With human beings cutting down 15 billion trees every year, you might think we wouldn’t have problems with trees falling and needing removal. You might also be surprised at how much fallen tree removal cost is calculated. There are a lot of factors when trying to keep a fallen tree from damaging your property or getting rid of one that has, so think like a tree remover to get the figure.

Here are four major factors that come into play when calculating the cost of tree removal.

1. Height Matters

Depending on the tree removal service you hire, they might calculate how much it’s going to cost you based on how tall it is. There is sometimes a fee calculated based on the height while sometimes it doesn’t matter. If you’re dealing with a tree that’s under a certain height, you might just pay a flat fee.

Trees that are less than 30′ tall are usually going to cost you a certain amount of money that’s the same as you go down from there. Medium-sized trees are typically classified as those between 30′ and 60′ tall. Go up as high as 80 feet or more and you’re definitely paying by the foot.

These are the most common ranges that trees are measured in. When you’re getting rid of several trees of different heights, assume that the trees are going to cost you based on how tall they are. Don’t expect any two differently sized trees to cost the same amount.

2. Condition of the Tree Impacts Price

While you might think a fallen tree is a fallen tree no matter how you slice it, the condition of your tree is going to impact how much it costs to remove. If you’re dealing with a fallen tree or one that’s about to fall, you need to consider how dangerous it is for the remover.

Trees often need to be looked at by an arborist before they’re removed. They’re trained in looking for problems with trees and woody plants. If your tree is leaning dangerously, it’s going to need special treatment to be taken down carefully.

The history of a tree is going to come into consideration. If there’s been construction or landscaping near the roots, the removers will know that it could be unstable. If there’s been a history of care for the tree, that’s going to come into consideration when it comes time to take the tree down.

Trees that lean or have multiple trunks should be handled carefully. Trees that lean slightly are normal but if it’s low to the ground with roots exposed, you might be dealing with stability problems. Pair this with trees split into two or more trunks and you’ll be dealing with something that may fall or crack while the tree is being removed.

Cavities and decay, much like in teeth, impact how easy it is to remove the tree. If it falls apart with a fig from removal equipment, that’s going to be a problem.

3. Dead Trees Are a Mixed Bag

When you’re calculating the costs of removing your tree, removing a dead tree is going to change the cost of taking it down. If a dead tree is small, it’s going to be easier to work as it should cut easier. While they’re usually =weak and brittle, that has it’s advantages when you’re removing them.

If a large dead tree needs to be removed, it’s weakness and brittle innards are going to be more of a curse than a blessing. Trees that are dead or dying in the middle of a city can be a hazard. Big pieces can fall off and leave the property owner responsible for any damages.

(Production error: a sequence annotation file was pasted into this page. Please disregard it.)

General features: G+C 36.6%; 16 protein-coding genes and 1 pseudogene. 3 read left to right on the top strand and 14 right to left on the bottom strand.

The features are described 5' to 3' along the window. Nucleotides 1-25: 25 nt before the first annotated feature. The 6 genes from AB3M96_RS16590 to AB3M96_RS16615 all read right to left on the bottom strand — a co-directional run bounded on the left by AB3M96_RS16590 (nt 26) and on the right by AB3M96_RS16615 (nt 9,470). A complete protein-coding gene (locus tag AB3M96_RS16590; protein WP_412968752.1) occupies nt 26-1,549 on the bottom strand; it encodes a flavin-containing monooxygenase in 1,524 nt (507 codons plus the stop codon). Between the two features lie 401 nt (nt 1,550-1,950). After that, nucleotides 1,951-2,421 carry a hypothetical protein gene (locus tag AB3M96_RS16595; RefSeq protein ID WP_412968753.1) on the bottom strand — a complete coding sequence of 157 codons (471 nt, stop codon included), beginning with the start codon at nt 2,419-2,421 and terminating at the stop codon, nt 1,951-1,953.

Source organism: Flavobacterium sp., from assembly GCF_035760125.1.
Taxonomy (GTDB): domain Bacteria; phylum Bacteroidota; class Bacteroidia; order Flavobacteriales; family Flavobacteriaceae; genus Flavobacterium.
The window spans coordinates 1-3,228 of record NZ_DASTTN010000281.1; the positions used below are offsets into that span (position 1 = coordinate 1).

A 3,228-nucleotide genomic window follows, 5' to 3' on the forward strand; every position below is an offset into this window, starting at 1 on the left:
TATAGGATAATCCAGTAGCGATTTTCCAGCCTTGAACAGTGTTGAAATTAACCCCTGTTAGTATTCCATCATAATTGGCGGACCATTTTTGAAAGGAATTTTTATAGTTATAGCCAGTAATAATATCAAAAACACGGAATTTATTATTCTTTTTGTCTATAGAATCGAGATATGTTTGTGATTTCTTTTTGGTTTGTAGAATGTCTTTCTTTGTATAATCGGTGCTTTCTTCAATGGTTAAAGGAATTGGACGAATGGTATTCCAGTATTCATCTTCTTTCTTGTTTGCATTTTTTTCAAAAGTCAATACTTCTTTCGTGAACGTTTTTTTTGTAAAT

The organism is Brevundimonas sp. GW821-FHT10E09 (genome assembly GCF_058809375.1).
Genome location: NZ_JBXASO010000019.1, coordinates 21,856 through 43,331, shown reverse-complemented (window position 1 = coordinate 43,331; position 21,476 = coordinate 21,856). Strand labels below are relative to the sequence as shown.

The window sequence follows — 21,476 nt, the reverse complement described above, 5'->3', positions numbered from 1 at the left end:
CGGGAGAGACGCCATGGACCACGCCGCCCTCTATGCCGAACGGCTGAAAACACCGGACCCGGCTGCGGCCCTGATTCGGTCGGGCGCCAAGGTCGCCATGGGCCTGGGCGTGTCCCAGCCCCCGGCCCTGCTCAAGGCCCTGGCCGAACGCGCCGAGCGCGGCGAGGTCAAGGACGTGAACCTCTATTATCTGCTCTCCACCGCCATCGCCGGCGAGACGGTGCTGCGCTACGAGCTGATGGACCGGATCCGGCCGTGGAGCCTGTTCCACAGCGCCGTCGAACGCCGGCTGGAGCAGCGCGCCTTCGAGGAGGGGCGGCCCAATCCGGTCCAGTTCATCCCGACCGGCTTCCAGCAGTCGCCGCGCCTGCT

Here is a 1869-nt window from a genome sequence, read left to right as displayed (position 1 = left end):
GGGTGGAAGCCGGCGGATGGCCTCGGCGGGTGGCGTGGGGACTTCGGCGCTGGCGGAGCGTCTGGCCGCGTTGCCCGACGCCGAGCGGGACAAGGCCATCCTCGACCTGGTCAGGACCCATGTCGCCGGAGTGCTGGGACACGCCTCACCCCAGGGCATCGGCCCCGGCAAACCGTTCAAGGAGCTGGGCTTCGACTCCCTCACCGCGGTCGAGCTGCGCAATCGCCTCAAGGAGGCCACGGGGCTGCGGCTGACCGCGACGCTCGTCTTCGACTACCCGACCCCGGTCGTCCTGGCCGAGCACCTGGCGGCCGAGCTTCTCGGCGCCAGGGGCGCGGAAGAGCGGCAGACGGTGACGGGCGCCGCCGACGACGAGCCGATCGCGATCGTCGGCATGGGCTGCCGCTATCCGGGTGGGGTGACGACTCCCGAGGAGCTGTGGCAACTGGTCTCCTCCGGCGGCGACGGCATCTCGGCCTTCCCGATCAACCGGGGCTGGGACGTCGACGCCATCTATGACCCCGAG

There are some tree removal services that don’t bat an eye when dealing with a dead tree but some have more trouble based on the location. Unpredictability is the predominant issue that removers deal with when dead trees are being taken down. If a dead tree has already fallen or pieces of it are falling, then the remover is going to have to prepare for a lack of stability.

Most of this comes down to just how comfortable the removal company is with dead trees. Their experience is going to do much of the heavy lifting in determining how much it’ll cost to remove the tree.

4. Location Makes a Difference

While you might not think it matters where a tree has fallen, it turns out that the location ends up making a difference in how much it costs. The difference in removing a tree that’s in a challenging place can change the price by about 50%.

Trees that are sitting in the middle of a field are simple and easy to remove since accessing and moving them should be a comfortable experience. If a tree is in the midst of power lines or sitting in the middle of a nest of trees, it’s going to cost more to truck out equipment and do the work carefully. When a tree has fallen in the midst of a bunch of power lines or utility lines, then the removal service is going to have to be more careful.

They might be required to bring out a certified lineman to get the job done. Since these employees are going to be compensated more than the other tree removal staff, that impacts the cost.

Additionally, if the fallen tree is in the middle of homes and other structures, branches will have to be removed by rope to avoid further damage. When a tree falls in a forest, it’s much cheaper. When a tree falls in a city, expect someone to hear it and for the job to be more complicated.

Fallen Tree Removal Cost Can Vary

When you’re trying to calculate fallen tree removal cost, you need to consider all the factors that make a tree easy to deal with. You also need to think about whether or not you should have other trees removed now to save yourself the hassle later.

If you’re dealing with trees after a storm, check out our guide for tips.

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